Open access

Calibration of a New Device to Measure Water Content of Rocks

Written By

Maria Clementina Caputo and Rita Masciale

Submitted: March 27th, 2012 Published: December 4th, 2013

DOI: 10.5772/56699

Chapter metrics overview

1,941 Chapter Downloads

View Full Metrics

1. Introduction

The vadose zone, which extends from the soil–atmospheric interface to the capillary fringe of the water table, is a fundamental part of the hydrologic cycle. It controls how the precipitation splits into infiltration, surface runoff, evapotranspiration, groundwater recharge; it regulates the storage, transfer, filtering, adsorption, retard and attenuation of solutes and contaminants before these reach the groundwater.

Until the last decades, the vadose zone was considered as a black box that merely connect surface water and groundwater. As consequence an incomplete understanding of the complex dynamics of the vadose zone existed.

Nowadays, instead, the monitoring of the hydrological processes that occur through the vadose zone, are receiving increased attention mainly with refer to contaminant transport processes. Fluxes of water and solutes strongly depend on water content thus its monitoring and estimation becomes an important issue.

A wide range of methods, sensors and technologies are available for the measure of soil water content, mainly used in management of precision farming.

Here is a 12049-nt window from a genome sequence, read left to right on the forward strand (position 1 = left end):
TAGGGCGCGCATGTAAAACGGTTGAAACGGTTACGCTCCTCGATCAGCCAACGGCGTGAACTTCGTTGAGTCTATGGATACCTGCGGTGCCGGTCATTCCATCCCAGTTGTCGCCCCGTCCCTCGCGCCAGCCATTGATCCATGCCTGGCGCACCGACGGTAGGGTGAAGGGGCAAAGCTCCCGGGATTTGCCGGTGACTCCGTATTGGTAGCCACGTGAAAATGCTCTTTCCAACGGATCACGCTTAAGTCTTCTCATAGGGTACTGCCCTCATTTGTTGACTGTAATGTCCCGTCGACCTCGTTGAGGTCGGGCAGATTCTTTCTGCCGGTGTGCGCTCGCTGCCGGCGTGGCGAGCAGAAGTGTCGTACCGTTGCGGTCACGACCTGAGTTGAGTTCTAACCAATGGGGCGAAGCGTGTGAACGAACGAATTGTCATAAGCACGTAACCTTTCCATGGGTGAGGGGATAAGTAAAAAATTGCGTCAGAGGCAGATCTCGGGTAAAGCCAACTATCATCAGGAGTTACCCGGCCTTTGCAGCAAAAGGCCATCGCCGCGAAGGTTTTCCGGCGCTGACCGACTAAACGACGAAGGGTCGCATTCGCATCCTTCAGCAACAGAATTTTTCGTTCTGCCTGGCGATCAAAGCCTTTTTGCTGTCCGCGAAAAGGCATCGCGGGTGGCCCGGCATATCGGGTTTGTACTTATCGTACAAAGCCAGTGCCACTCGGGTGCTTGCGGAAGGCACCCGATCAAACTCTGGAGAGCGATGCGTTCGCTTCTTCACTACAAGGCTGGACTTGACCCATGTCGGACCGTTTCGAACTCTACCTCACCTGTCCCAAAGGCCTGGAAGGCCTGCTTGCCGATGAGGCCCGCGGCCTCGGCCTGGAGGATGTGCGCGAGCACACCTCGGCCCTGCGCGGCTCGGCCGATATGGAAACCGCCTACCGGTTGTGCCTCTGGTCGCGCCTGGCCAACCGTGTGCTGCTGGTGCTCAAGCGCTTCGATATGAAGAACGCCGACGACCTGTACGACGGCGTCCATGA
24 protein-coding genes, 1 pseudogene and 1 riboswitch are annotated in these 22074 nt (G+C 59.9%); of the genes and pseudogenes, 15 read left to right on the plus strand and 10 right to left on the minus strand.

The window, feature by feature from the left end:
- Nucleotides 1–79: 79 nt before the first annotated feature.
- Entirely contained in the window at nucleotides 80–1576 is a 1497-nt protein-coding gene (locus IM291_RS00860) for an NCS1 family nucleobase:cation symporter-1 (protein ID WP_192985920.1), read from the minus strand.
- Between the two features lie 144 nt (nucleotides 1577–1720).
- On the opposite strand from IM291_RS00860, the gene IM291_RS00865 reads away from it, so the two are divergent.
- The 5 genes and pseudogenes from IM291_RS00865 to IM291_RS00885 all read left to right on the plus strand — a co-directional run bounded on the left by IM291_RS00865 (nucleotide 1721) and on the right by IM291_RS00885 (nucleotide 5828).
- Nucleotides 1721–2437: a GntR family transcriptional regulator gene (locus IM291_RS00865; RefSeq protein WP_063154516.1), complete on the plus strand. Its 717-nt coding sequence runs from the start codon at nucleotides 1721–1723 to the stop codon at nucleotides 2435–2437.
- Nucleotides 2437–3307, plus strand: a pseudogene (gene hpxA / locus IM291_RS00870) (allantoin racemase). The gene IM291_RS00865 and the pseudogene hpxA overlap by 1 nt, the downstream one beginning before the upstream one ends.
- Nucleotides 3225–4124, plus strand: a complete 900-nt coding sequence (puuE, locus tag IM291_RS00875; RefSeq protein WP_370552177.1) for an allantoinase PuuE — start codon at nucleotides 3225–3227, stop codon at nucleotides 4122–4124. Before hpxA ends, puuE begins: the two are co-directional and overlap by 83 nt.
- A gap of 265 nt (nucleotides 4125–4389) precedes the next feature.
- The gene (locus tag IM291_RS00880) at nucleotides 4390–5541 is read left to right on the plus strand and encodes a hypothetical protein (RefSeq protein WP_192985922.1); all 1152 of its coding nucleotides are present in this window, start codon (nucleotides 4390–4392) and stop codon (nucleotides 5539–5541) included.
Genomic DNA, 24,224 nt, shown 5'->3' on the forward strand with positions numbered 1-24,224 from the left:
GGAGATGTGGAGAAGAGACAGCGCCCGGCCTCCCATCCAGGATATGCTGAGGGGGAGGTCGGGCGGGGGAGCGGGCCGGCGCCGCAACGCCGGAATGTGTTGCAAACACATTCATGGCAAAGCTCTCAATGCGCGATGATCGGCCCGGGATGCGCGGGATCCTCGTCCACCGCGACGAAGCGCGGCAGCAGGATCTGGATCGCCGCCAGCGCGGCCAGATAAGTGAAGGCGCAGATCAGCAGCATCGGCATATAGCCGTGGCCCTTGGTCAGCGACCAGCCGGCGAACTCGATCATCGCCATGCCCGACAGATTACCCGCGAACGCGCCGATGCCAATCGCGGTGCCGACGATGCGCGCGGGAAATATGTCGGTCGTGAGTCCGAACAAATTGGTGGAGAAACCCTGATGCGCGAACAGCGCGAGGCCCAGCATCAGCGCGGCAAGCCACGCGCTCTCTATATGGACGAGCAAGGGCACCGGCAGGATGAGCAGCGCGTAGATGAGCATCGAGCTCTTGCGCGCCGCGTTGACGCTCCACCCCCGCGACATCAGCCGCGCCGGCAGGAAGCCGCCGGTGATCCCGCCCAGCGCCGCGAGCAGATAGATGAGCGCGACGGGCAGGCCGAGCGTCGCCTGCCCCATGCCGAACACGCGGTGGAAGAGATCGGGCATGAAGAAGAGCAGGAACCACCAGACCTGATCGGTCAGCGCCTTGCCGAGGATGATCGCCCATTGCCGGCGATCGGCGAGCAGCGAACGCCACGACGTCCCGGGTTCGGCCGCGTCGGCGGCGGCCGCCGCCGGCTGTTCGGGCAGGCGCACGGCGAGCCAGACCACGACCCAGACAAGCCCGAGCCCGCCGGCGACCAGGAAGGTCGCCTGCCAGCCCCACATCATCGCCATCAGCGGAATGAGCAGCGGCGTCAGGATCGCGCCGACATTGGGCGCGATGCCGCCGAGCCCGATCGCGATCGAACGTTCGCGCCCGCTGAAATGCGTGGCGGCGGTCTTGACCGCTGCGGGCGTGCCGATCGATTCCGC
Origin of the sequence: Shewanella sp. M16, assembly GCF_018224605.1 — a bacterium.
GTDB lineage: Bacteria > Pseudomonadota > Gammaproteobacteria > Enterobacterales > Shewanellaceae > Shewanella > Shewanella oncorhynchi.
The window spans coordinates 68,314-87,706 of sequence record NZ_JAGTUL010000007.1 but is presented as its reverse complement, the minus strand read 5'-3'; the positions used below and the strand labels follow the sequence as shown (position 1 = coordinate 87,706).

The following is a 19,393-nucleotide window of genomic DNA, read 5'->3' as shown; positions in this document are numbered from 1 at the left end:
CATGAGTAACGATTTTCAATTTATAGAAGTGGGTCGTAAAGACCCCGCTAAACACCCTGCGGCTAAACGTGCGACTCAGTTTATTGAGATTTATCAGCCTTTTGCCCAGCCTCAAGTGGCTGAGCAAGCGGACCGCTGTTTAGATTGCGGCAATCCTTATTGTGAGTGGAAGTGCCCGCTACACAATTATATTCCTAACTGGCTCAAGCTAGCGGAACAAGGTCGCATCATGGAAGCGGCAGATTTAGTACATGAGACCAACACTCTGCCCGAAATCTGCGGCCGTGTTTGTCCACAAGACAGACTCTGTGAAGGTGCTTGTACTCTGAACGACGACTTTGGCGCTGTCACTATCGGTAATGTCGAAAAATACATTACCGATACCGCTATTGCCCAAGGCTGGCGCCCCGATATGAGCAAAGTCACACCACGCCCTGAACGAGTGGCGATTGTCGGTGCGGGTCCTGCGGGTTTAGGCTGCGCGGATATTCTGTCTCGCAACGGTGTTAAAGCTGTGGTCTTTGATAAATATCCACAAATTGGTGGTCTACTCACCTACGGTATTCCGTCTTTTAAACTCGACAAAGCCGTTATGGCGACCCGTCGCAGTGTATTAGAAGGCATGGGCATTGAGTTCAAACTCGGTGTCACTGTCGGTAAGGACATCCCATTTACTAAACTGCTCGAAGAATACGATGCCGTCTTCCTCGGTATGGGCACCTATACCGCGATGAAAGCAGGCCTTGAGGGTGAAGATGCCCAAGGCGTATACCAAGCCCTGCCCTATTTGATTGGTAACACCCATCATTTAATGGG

The traditional standard method for direct measurement of soil water content is the gravimetric method [1]. This method implies the sampling of the soil to carry out laboratory measurements, modifying the natural condition. As gravimetric method is destructive, labour intensive, not timely and costly, many alternative non-destructive methods for measuring water content have been developed. However, none of all methods measure the water content directly but only some properties, named “surrogate measure”, that changes as the soil water content changes. By measuring the value of the surrogate parameter, it is possible to estimated the value of water content, using a calibration curve that represents the relationship between the surrogate measure and the soil water content values [2].

Neutron Thermalization method [3, 4], Capacitance method [5-8], Time Domain Reflectometry (TDR) method [9-13], Frequency Domain Reflectometry (FDR) method [14, 15], Impedance method [16, 17], Electrical Restistance method [18, 19] and Tensiometer method [20-22] are among the well-known technologies utilized to develop different kind of devices and probes for measuring moisture content and soil water potential, respectively.